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Van der Poel’s spectacle, Pogačar’s test of strength


The Dutch national champion takes a second win after a 50km solo effort despite running out of energy at the end

The top riders of the Tirreno-Adriatico started the battle with 70km to go in the “stage of the walls” contested in difficult weather conditions. Van der Poel rode away solo with 50km remaining. Several counter attacks took shape, one forming a trio with Marc Soler, Fabio Felline and Alessandro De Marchi. They were overhauled by Pogačar who attacked his GC rival Van Aert 17km before the end. As Van der Poel struggled towards the finale, his advantage of 2’48” vanished but he preserved 10” seconds over Pogačar while Van Aert rounded out the podium.



1 – Mathieu van der Poel (Alpecin-Fenix), 205km in 4h48’17”, average speed 42.666kph

2 – Tadej Pogačar (UAE-Team Emirates) at 10”

3 – Wout van Aert (Team Jumbo-Visma) at 49”




1 – Tadej Pogačar (UAE-Team Emirates)

2 – Wout van Aert (Team Jumbo-Visma) at 1’15”

3 – Mikel Landa (Bahrain – Victorious) at 3’00”

4 – Egan Arley Bernal Gomez (Ineos Grenadiers) at 3’30”

5 – Matteo Fabbro (Bora-Hansgrohe) at 3’54”

Le Maglie dei leaders e le statistiche

Maglia Azzurra (blue), General Classification Leader, sponsored by Sara Assicurazioni – Tadej Pogačar (UAE-Team Emirates)

Maglia Ciclamino (cyclamen), General Individual Classification by Points Leader, sponsored by Segafredo Zanetti – Wout van Aert (Team Jumbo-Visma)

Maglia Verde (green), King of the Mountains Classification Leader, sponsored by Enel – Tadej Pogačar (UAE-Team Emirates); to be worn by Mads Würtz Schmidt (Israel Start-Up Nation)

Maglia Bianca (white), Young Rider General Classification Leader, sponsored by Sportful – Tadej Pogačar (UAE-Team Emirates); to be worn by Egan Arley Bernal Gomez (Ineos Grenadiers)



A third stage win for Mathieu van der Poel, the same number as Julian Alaphilippe and Mark Cavendish. Among current professional riders, only Peter Sagan has won more stages of the Tirreno-Adriatico (7). In the past, just one Dutch rider has won more stages than him: Erik Breukink (4).

Van der Poel’s first win at Tirreno-Adriatico came last year in Loreto, only 8km away from Castelfidardo.

Wout van Aert has concluded all of the first five stages in the top 10: winner, 3rd, 2nd, 9th and 3rd.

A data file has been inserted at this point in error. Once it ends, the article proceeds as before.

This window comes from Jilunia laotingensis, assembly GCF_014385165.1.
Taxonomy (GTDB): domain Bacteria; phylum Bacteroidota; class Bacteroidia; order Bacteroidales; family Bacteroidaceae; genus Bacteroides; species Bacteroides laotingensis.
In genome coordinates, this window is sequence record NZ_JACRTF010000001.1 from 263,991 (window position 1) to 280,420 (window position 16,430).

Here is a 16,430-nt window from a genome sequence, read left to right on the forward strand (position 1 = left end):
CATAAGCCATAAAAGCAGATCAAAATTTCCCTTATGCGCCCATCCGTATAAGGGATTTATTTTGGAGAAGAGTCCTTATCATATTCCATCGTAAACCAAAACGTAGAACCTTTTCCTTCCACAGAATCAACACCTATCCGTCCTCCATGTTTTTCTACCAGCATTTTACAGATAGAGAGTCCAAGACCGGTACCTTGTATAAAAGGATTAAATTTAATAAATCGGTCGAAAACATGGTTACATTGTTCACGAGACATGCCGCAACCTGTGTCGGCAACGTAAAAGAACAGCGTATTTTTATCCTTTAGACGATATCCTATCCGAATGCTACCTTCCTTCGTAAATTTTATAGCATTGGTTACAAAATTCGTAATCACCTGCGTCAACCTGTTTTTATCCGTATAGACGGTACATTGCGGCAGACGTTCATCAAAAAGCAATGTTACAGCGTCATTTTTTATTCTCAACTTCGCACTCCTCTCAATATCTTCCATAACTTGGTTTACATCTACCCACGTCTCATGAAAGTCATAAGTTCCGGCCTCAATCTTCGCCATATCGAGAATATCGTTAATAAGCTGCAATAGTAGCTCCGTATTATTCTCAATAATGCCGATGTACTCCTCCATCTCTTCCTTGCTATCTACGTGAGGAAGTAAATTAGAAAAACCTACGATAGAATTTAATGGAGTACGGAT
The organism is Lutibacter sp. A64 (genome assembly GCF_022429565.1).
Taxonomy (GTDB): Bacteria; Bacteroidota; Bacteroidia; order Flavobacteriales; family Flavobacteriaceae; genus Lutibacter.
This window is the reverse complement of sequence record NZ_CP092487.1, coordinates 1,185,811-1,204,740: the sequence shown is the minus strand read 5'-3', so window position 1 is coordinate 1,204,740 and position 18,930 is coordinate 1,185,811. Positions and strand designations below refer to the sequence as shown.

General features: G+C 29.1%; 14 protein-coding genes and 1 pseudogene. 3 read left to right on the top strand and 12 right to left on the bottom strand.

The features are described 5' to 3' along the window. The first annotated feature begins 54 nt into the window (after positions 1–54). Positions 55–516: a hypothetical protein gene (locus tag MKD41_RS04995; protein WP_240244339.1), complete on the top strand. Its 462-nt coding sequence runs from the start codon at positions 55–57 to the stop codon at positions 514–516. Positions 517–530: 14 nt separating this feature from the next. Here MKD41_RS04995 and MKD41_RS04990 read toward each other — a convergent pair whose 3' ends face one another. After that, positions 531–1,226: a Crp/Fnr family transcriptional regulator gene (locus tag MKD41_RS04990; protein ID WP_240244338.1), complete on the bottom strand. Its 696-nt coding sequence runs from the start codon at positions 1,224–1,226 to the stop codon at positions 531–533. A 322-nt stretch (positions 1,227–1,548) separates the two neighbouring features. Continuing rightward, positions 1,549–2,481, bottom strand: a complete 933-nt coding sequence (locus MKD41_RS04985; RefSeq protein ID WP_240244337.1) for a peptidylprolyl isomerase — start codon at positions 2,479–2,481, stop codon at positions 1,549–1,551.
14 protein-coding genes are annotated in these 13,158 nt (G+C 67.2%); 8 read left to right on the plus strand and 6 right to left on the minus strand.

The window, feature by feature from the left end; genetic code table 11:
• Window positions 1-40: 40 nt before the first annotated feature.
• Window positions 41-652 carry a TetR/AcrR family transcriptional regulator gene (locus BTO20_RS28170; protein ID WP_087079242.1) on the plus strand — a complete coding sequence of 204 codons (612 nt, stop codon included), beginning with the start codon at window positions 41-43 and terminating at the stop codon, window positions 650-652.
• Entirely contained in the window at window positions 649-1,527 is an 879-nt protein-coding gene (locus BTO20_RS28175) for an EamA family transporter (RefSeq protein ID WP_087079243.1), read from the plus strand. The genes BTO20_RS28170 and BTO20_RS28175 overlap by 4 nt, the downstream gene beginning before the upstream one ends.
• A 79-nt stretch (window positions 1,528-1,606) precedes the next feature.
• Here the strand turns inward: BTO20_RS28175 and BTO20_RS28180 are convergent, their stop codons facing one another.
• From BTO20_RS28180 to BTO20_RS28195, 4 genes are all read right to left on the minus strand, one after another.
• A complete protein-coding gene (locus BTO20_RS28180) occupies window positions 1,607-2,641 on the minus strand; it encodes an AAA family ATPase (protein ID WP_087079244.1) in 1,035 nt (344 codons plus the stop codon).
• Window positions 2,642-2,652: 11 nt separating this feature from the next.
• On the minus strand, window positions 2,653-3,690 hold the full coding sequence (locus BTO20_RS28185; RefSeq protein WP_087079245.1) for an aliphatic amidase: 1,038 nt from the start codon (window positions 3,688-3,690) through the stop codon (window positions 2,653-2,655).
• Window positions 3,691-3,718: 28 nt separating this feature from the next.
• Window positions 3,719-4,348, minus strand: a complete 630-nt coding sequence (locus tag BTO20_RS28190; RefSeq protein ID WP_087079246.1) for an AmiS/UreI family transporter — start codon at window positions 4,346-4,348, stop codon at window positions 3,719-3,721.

Finish line quotes and tomorrow's Stage

The stage winner Mathieu van der Poel said: “I got cold and I wanted to race from far out on the lap. We made a front group of twenty good riders but we didn’t work well together. I found myself away alone in a descent while I was eating. I felt good until the last 20km then I was extremely cold and my body was empty. I was too cold to put something on. I didn’t expect to be so cold. For sure this was one of my toughest days on the bike. I’m happy to take the win because I didn’t have much left over Tadej [Pogačar]. I’m really happy to finish it off.


The Maglia Azzurra and leader of the GC Tadej Pogačar commented: “I attacked at the end when I saw there was a chance to drop Wout van Aert. I had good legs for this freezing weather so I tried. I made a gap and I reached the finish line in a good position with a nice advantage so I’m really happy. Anything can happen in cycling but I hope everything will go smoothly until the end of the Tirreno-Adriatico and I’ll keep my focus until the finish line of the last stage.”

Wout van Aert, in the Maglia Ciclamino, said: “I was aiming for the stage win but you saw how the finale went and Tadej [Pogačar] was stronger than me and everybody else. I expected that Mathieu [van der Poel] would try early. He did an impressive effort. Tadej has definitely showed that he’s the strongest and he’s now too far in front of me on the GC. I’m in good position for getting second place overall. I’ll also try to win another stage but first of all I have to recover from this very hard race.



Stage 6, Castelraimondo – Lido di Fermo (169km)


An initially undulating stage that flattens out almost entirely along a closing circuit (ridden for 1 long lap and 4 smaller laps). After the riders arrive in Fermo, the route crosses the finish line to begin the long lap that heads back up to the town before descending back to the Tre Archi and crossing the line. Four smaller laps are then ridden.


Last km

Four short laps are covered in the finale, each ascending the first kilometer of the Capodarco climb before heading back to San Marco and then arriving at the finish. The stage ends with a flat finishing straight, 8.5m wide, with an asphalt surface.






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